1.4.1 Blending vs Particulate inheritance
The once prevalent (but now discredited) concept of blending inheritance proposed that some undefined essence, in its entirety, contained all of the heritable information for an individual. It was thought that mating combined the essences from each parent, much like the mixing of two colors of paint. Once blended together, the individual characteristics of the parents could not be separated again. However, Gregor Mendel (Fig 1.10) was one of the first to take a quantitative, scientific approach to the study of heredity. He started with well-characterized strains, repeated his experiments many times, and kept careful records of his observations. Working with peas, Mendel showed that white-flowered plants could be produced by crossing two purple-flowered plants, but only if the purple-flowered plants themselves had at least one white-flowered parent (Fig 1.11). This was evidence that the genetic factor that produced white-flowers had not blended irreversibly with the factor for purple-flowers. Mendel’s observations disprove blending inheritance and favor an alternative concept, called particulate inheritance, in which heredity is the product of discrete factors that control independent traits.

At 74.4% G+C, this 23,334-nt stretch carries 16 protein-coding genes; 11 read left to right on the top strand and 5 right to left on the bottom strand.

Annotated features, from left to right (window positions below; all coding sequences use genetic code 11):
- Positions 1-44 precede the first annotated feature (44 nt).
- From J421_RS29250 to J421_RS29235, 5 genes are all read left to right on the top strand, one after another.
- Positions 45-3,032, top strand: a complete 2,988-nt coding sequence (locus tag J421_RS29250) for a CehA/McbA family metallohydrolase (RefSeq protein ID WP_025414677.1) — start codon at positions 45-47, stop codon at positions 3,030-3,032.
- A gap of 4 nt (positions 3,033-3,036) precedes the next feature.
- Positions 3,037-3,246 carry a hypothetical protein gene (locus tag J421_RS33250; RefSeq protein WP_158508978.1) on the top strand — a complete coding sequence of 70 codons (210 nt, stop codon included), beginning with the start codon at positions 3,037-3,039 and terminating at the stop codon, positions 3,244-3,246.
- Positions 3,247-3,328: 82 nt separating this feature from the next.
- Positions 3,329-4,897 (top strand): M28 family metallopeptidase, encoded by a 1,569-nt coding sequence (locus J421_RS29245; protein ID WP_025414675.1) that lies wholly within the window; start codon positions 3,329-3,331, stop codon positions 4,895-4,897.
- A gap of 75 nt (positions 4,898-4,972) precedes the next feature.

Gregor Mendel. (Original-unknown-PD)
Inheritance of flower color in peas. Mendel observed that a cross between pure breeding, white and purple peas (generation P) produced only progeny (generation F1) with purple flowers. However, white flowered plant reappeared among the F2 generation progeny of a mating between two F1 plants. The symbols P, F1 and F2 are abbreviations for parental, first filial, and second filial generations, respectively.
1.4.2 Genes and alleles
Mendel’s discrete “factors of heredity” later became known as genes. Each hereditary factor could exist in one or more different versions or forms, which we now call alleles. In its narrowest definition, a gene is an abstract concept: a unit of inheritance. The connection between genes and substances like DNA and chromosomes was established largely through the experiments described in the remainder of this chapter. However, it is worth noting that Mendel and many researchers who followed him were able to provide great insights into biology, simply by observing the inheritance of specific traits – genetics.
Dr. Todd Nickle and Isabelle Barrette-Ng (Mount Royal University) The content on this page is licensed under CC SA 3.0 licensing guidelines.